Toy Cannon

Also from Issue 211

  • 1975 911
  • 911 50 year celebration
  • 1955 356 Continental
  • 911 Cabriolet buyer's guide
  • 997 GT3 RSR
  • Zwart's 911s
  • Profile: engineer Helmuth Bott
  • 18 year old racer Tyler Palmer
  • SC vs. C2 buying comparison
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Climbing into this car is hugely unfamiliar. The seat is soft and bouncy, unbelievably comfy! It’s the opposite of the racer-like C4S seat, which left my thighs numb after the three and a half hours of driving. The 1967 seat doesn’t make you conform; it conforms to you.

Probably designed by off-campus agitators.

And then there’s the simple act of closing the door. This car is so new (this is not an “old 1967 911,” it’s a new 1967 911) that simply closing its door is a revelation. The door has been closed so few times that it makes this precision, crisp click/handshake you want to hear again just to hear it. An old 1967 911 with, say, 96,000 miles of closures doesn’t sound like this. And here’s the point Finigan makes: Restored old 911s don’t sound like this, either. Speaking from long experience, he says restorers have a lot of trouble recreating the exact mechanical handshake of a “new” door, and more than that, they have worse trouble getting the authentic empty-drum reverberation from the early-911 door’s sheet metal when it closes. Thinking they’re clever, they almost always use too much “mud” in the door, mistakenly dulling the sound.

This door is like a tom-tom. I remember the sound well.

The transmission uses the “racing” gearbox configuration. First gear is to the left and down, with the “H” containing second, third, fourth and fifth—“racing” because first is only needed at the start. The gating is typical early Porsche, by no means short-throw and by no means strictly aligned. Yet with its casual feel, the gating is entirely adequate for enthusiastic driving (albeit the Richie Ginther in you might want to make changes).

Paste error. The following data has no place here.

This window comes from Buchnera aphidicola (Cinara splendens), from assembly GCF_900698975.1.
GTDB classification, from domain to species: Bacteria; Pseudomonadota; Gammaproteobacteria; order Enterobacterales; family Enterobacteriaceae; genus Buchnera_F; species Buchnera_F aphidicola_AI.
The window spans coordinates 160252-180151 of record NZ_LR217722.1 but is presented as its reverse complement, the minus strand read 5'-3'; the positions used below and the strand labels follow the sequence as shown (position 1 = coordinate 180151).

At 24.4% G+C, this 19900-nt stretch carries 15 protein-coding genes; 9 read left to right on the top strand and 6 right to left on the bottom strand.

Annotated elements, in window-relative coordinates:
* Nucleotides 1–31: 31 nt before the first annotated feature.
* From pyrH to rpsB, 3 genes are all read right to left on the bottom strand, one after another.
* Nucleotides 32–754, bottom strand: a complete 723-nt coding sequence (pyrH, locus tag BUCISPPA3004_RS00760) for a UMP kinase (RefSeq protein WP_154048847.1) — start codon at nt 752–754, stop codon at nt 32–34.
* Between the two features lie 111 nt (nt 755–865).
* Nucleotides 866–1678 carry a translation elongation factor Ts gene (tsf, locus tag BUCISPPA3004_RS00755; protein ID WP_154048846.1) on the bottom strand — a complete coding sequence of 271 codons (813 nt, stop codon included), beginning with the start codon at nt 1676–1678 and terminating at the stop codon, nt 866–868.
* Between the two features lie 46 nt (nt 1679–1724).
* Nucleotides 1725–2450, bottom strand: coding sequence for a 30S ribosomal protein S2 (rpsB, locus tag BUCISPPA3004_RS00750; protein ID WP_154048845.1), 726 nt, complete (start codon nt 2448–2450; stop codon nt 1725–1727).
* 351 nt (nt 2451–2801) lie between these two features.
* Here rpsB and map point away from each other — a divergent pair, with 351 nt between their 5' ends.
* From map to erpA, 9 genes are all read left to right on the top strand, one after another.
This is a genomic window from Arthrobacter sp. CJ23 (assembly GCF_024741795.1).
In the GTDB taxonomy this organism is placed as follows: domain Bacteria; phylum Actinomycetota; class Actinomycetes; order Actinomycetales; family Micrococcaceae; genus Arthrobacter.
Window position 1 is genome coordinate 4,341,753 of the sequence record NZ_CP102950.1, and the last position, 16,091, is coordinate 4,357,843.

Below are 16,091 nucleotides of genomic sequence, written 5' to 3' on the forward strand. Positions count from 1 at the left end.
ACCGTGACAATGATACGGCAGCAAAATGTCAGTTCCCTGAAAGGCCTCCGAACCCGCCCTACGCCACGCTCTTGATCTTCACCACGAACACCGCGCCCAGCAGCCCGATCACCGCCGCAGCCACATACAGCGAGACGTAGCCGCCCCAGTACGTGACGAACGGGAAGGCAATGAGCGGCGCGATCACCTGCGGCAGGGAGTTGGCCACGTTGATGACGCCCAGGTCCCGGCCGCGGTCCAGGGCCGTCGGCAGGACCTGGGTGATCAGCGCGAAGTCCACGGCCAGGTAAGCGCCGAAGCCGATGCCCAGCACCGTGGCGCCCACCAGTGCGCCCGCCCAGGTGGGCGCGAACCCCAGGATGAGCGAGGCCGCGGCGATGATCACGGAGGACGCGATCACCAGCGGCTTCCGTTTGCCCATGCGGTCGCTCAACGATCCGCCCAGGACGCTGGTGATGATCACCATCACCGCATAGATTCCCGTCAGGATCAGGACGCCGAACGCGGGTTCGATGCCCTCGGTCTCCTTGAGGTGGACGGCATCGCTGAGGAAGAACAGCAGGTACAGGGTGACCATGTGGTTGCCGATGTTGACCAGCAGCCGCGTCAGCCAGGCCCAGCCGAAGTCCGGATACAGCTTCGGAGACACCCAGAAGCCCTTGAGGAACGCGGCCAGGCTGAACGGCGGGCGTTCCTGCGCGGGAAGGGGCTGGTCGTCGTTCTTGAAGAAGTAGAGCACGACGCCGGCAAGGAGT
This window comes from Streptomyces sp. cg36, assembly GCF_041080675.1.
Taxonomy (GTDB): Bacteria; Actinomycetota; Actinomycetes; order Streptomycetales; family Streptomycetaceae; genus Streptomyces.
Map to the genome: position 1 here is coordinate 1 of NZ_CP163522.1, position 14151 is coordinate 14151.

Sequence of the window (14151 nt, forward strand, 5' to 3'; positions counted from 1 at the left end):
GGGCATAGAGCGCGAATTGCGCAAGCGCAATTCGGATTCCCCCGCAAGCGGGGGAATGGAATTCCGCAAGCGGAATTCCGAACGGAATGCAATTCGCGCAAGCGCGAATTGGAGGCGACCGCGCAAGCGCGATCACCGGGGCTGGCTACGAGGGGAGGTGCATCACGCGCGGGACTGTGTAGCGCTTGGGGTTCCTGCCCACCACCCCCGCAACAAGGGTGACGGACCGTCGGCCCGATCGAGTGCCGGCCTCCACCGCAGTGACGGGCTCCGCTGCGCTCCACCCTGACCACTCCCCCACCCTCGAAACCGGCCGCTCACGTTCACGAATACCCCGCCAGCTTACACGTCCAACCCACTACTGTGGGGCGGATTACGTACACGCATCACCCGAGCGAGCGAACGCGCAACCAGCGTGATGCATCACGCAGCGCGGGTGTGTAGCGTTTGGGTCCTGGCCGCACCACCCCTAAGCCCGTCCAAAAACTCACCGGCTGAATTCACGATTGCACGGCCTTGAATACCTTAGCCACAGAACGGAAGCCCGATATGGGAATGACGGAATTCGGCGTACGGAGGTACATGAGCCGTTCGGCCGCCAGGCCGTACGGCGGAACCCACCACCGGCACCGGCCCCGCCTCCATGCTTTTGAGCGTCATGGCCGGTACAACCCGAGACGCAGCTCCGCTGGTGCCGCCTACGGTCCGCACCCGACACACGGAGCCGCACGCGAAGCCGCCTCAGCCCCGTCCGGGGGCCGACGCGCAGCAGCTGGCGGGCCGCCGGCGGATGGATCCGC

The engine, too, is free-revving and, of course, beautifully balanced. Starting it on this cold spring day, it’s as I remember them, cold-blooded and stubborn about smoothing out. Another memory is of how genuinely muffled this muffler sounds. It makes a deeply cushioned throb, reinforcing the impression that this is a circumspect, gentlemanly performance car, quite different in nature from the rumbly threat of the C4S at idle. But after being warmed and given its head, the ’67 will make that signature shriek that used to stop pedestrians on the street.

The car’s interior is fresh, profoundly new, downright delicate. Slivers of comfortable elbow rests on the doors are punctuated with little buttons at the front to release the doorlock. Wonderful. Only a few years later, these elbow rests would become huge Baroque assemblies. A display of five large dials on the dash keep the driver informed of fuel level, oil temp, engine revs, speed, and time of day. Very aeronautical. Yet there is an airy simplicity about the content and style of this “modern” dashboard—and of the interior, in general. For a small car, markedly smaller than the C4S, it’s roomy and comfortable and far less intense. In fact, it’s completely different inside, far more like the 356 from which it so recently sprang.

Slipping the shift lever gently into first and releasing the light clutch, the wide-diameter wooden wheel, so tiny in my hands I could wrap around it three times, steers the 911 gently and effortlessly. The car feels unbelievably light through the controls. And as we drive out through the streets of Marblehead to the coast, a sharp, gusty wind whipping us, the car reacts to the weather as if alive. This is not merely an impression—the car is literally light, responsive in a completely different way than the forceful, muscle-bound C4S. It brings back all the sensitive, effortless qualities we used to love in the earliest Porsches—feather-light agility and high-spirited responsiveness.

As I move up through the gears now, I listen to the tearing silk behind us. I feel the electrical liveliness through the beautiful optional wooden steering wheel. The car communicates every tiny pebble on the pavement, every asphalt crease and patch…and I remember riding up through Gaviota Pass with my friend Cam Warren long ago, feeling the pleasure of this car.

The Carrera 4S is a deeply satisfying drive that makes available a huge slice of cutting-edge racing technology—a slice that you can park in your own driveway. It is where we are after 50 amazing 911 years. But in this vibrant, delectably alive young creature from 1967, I am driving another precious part of the Porsche experience. It’s a part that in the headlong rush of progress reminds us that we have lost some priceless sensations that only the early Porsches, with newness in their heart, ever had.

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